Chefs Yong Ming Choong and Jacky Lai on bringing Van Gogh’s Sunflowers to life as an afternoon tea experience

Fairmont Singapore’s Executive Pastry Chef Yong Ming Choong and Senior Sous Chef Jacky Lai discuss working with ARTiSTORY to craft the National Gallery’s Seasons of Impressionists afternoon tea menu.

Guys, it’s great to connect. You’ve created an impressive menu inspired by Vincent van Gogh’s Sunflowers. What did the start of your process look like?
Farmont Singapore’s Executive Pastry Chef Yong Ming Choong: We were very excited when ARTiSTORY approached us with this partnership opportunity. Over the last few years, Chef Jacky and I have had the chance to create various themed dining experiences working with different brand partners, so we always welcome a new challenge.

To be able to reimagine one of the world’s most famous paintings as food art is an honour indeed. We began researching Van Gogh’s artwork and spent hours studying Sunflowers — from the strokes to the colours — to see how we could incorporate it into the afternoon tea. It was not easy, as we wanted to conceptualise a menu that would fully encapsulate the essence of Sunflowers.

It sounds like a real creative challenge. Which elements of Sunflowers stood out as being key to bring into the menu?
Chef Ming: As an art-inspired afternoon tea, one of the most important elements was the colour palette. Aside from the obvious shade selections of yellow and green, we found that Sunflowers also had tinges of blue in the masterpiece. It had a good harmony of colours, which was what we tried to portray in our afternoon tea.

Fairmont Singapore’s Senior Sous Chef Jacky Lai: Flavour-wise, we tried to bring forth the mild, nutty flavour which sunflower seeds are known for.

Yong Ming Choong, Jacky Lai, National Gallery, ARTiSTORY

Let’s dive into some items from the menu. The Sunflower Praline Pot looks remarkable. How did you work out what would both taste great, but also resemble a potted sunflower?
Chef Ming: We spent days developing the Sunflower Praline Pot before we achieved perfection. Everything on the menu is made from scratch, and it took us quite some time to get the colour of the chocolate-based pot right as it required careful mixing.

“I’m really proud of the Hazelnut Praline Sable, which is a miniature painting of Sunflowers coated with a layer of Nespresso chocolate ganache.”

The ‘soil’ of the pot comprises layers of chocolate mousse and marmalade, which we made using clementine oranges from Japan. It was challenging to get the perfect consistency for the layers. Even though we got the recipe down to a tee, it’d still take us another two to three days to make 100 Sunflower Praline Pots.

Wow. Impressive stuff. Elsewhere, the different elements of the Smoked Salmon Sandwich sound like it must’ve also taken a lot of time to get right…
Chef Jacky: I spent two weeks of trial and error before finalising the recipe of our Smoked Salmon Sandwich. I wanted to bring a hint of summer’s flavour to the sandwich, so I decided to infuse sweet blueberries into the sour creme fraiche to give it a nice balance. We also used saffron to give the brioche a nice orange tinge.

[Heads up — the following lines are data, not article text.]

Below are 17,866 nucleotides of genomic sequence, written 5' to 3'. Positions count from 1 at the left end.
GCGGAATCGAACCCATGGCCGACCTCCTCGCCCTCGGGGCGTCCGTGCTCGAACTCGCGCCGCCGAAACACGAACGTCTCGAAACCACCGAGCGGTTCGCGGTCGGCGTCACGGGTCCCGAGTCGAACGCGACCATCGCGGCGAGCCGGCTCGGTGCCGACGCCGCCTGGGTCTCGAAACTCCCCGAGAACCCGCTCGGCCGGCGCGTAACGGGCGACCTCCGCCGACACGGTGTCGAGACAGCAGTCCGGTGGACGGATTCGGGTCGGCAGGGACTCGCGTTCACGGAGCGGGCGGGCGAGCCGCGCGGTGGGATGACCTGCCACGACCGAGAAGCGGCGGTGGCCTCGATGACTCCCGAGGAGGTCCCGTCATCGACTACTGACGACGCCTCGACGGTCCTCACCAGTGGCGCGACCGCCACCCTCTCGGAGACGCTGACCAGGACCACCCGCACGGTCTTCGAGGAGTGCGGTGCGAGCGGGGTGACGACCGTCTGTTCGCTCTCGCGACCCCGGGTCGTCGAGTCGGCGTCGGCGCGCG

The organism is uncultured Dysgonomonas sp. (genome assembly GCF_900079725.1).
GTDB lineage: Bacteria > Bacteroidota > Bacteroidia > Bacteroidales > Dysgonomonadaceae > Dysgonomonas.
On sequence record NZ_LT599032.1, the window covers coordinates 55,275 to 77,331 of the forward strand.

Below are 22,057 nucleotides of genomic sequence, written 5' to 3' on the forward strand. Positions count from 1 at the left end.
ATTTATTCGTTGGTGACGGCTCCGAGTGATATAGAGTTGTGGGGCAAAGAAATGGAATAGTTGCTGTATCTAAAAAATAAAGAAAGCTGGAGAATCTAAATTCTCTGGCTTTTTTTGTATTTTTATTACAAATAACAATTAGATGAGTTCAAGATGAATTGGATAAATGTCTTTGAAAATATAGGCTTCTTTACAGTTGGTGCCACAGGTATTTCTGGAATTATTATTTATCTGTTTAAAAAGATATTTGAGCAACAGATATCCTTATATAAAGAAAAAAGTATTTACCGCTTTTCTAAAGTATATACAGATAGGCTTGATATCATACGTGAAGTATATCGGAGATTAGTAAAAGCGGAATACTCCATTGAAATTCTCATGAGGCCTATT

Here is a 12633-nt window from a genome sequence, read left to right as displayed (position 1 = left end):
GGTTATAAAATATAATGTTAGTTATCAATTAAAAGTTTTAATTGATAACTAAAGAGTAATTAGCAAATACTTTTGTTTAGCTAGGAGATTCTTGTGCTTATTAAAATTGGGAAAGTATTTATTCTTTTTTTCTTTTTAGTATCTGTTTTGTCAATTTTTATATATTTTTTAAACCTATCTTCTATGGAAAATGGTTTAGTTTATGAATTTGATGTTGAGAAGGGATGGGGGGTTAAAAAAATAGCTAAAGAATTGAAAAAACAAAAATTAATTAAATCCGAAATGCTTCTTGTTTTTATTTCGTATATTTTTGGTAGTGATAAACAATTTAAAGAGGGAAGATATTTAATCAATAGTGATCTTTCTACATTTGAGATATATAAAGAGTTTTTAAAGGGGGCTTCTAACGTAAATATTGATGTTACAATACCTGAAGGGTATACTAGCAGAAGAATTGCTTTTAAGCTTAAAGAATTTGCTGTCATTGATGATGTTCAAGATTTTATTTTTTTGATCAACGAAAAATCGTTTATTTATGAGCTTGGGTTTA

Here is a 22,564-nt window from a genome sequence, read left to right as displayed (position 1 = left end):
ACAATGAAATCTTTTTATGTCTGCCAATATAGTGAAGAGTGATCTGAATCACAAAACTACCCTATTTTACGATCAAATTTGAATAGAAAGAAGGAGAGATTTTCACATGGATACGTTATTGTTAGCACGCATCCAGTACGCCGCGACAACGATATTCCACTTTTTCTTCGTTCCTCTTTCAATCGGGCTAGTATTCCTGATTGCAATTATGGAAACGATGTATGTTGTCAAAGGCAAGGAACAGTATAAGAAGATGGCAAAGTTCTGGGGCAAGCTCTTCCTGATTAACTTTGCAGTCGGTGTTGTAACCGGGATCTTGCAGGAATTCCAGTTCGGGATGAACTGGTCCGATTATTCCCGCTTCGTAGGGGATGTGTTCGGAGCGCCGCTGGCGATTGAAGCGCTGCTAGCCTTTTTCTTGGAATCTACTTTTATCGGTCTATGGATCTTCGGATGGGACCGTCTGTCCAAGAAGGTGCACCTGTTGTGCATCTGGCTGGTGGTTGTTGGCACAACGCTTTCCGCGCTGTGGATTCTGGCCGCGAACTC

Yong Ming Choong, Jacky Lai, National Gallery, ARTiSTORY

I’m sold! Are there any other items on the menu that you’re especially proud of?
Chef Ming: I’m personally really proud of the Hazelnut Praline Sable, which is a miniature painting of Sunflowers coated with a layer of Nespresso chocolate ganache. It is impossible to repaint the Sunflowers so I used a food printer to print out an edible version of the artwork, and delicately constructed the dessert into an Insta-worthy bite.

Amazing! And Jacky?
Chef Jacky: I’d go for the tender Pork Bulgogi and the creamy parmesan mash. It’s paired with the crumbly texture of the maltosec to create a unique and delicious flavour and was a delight to prepare. It definitely added an element of fun and excitement to the cooking experience.

“We like working with brands that can challenge us to think out of the box.”

Do you think there’s scope for more brands to get involved in these kinds of food-based collaborations?
Chef Jacky: Yes, there are definitely such creative possibilities. As mentioned earlier, we’ve actually done many food-based collaborations with brands, including creating a Hello Kitty-themed afternoon tea for Sanrio as well as a fully vegan afternoon tea set with Weiss Chocolate and Classic Fine Foods.

Chef Ming: We like working with brands that can challenge us to think out of the box. It’s also easier for us in terms of R&D and ideas generation if the brand already has a strong visual identity.

Yong Ming Choong, Jacky Lai, National Gallery, ARTiSTORY

Yes, the Hello Kitty afternoon tea looked fantastic too. Guys, this has been fascinating. I have one last question: how do you fuel your creativity?
Chef Jacky: As a chef living in Singapore, I am inspired by the vibrant food scene in this city. There are so many incredible restaurants here, with many of them receiving Michelin stars. This level of competition pushes me to constantly strive for excellence in my creations, including the afternoon tea inspired by Van Gogh’s impressionist paintings.

Chef Ming: For me, creativity is fueled by my appreciation for art and design. The works of Van Gogh are a great example of this, as they incorporate bold colours and textures to create masterpieces. I try to apply the same principles to my desserts, using different colours and textures to create a multi-dimensional taste experience — this is exemplified by the Sunflower Praline Pot.

Absolutely. Well, a huge congrats again on your Seasons of Impressionists afternoon tea. It looks remarkable.

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